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Bird Flu May Have Sparked 1918 Pandemic

The flu epidemic of 1918 ranks with the Black Death of the Middle Ages as one of the deadliest contagions of all times. The virus swept across the Earth, killing an estimated 20 million people in little over a year. In the United States, more than half a million people died from the illness between September 1918 and June 1919. To this day, no one knows why the virus was so deadly.

Called the Spanish flu, the illness started with aches and fever. As the disease progressed, its victims' faces turned dark, the soles of their feet blackened and they coughed blood. In days, sometimes hours, those infected essentially drowned, their lungs heavy, sodden and engorged with a thin, bloody liquid.

Nearly everyone caught the flu in 1918 in some form; 2.5 percent of its victims died, making the strain 25 times more deadly than any flu before or since.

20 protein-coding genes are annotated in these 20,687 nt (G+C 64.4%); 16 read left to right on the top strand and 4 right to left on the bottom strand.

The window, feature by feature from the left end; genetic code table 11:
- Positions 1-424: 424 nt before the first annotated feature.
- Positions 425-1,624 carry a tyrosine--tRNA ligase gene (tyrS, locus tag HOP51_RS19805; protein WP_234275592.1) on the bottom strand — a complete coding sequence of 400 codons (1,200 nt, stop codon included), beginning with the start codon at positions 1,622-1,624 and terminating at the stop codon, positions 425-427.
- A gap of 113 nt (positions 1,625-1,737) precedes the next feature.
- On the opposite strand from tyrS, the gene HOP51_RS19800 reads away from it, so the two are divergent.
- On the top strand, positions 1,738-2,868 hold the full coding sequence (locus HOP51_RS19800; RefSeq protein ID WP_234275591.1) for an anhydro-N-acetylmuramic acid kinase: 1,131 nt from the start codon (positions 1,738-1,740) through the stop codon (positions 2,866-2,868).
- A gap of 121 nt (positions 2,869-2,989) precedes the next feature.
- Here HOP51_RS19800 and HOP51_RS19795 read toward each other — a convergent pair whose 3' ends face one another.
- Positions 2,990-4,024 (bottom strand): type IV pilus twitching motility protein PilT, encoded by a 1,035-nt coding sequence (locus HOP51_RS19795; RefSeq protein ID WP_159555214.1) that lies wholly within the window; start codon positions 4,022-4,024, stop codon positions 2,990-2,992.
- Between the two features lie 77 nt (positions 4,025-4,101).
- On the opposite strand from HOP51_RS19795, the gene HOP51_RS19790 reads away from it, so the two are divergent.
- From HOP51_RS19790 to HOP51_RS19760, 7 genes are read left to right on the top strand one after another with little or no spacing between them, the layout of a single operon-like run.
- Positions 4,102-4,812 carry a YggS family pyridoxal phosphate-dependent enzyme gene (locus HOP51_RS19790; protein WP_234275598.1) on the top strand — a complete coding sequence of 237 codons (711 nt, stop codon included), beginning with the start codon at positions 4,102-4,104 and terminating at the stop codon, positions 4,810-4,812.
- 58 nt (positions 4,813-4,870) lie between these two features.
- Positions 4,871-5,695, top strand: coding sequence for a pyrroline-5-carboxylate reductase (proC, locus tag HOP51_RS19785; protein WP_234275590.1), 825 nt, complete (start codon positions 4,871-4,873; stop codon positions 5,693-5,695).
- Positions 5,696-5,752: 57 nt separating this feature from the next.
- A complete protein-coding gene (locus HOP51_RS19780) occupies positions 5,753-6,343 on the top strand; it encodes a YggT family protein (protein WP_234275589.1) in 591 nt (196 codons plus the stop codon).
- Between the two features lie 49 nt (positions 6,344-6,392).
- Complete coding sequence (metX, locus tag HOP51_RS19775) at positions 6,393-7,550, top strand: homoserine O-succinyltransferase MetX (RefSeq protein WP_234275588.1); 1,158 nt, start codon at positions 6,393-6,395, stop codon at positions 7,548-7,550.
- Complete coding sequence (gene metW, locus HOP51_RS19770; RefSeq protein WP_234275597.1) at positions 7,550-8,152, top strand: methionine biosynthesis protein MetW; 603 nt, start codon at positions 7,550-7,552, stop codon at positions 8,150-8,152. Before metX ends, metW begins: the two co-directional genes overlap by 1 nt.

The flu left behind many questions: why was it so deadly, why were young, apparently healthy people particularly affected, and why did it never reappear? Researchers continue to look for those answers, and two studies published this week in Science magazine shed new light on the killer strain's origins. Analysis of a protein coating the virus suggests it started out as an avian virus. Another study, in the Proceedings of the National Academy of Sciences, shows that combining pieces of the 1918 strain with a mouse flu virus results in a very lethal flu.

As NPR's Richard Knox reports, the findings trouble health officials who worry a similar scenario is developing in Asia. The region is currently battling a massive avian flu outbreak, which has infected hundreds of millions of birds and killed 16 people. So far, evidence suggests the virus isn't easily spread among humans. But health officials fear the bird virus might combine with a human flu virus, unleashing another potentially uncontrollable pandemic among people.

Copyright 2022 NPR. To see more, visit https://www.npr.org.

Since he joined NPR in 2000, Knox has covered a broad range of issues and events in public health, medicine, and science. His reports can be heard on NPR's Morning Edition, All Things Considered, Weekend Edition, Talk of the Nation, and newscasts.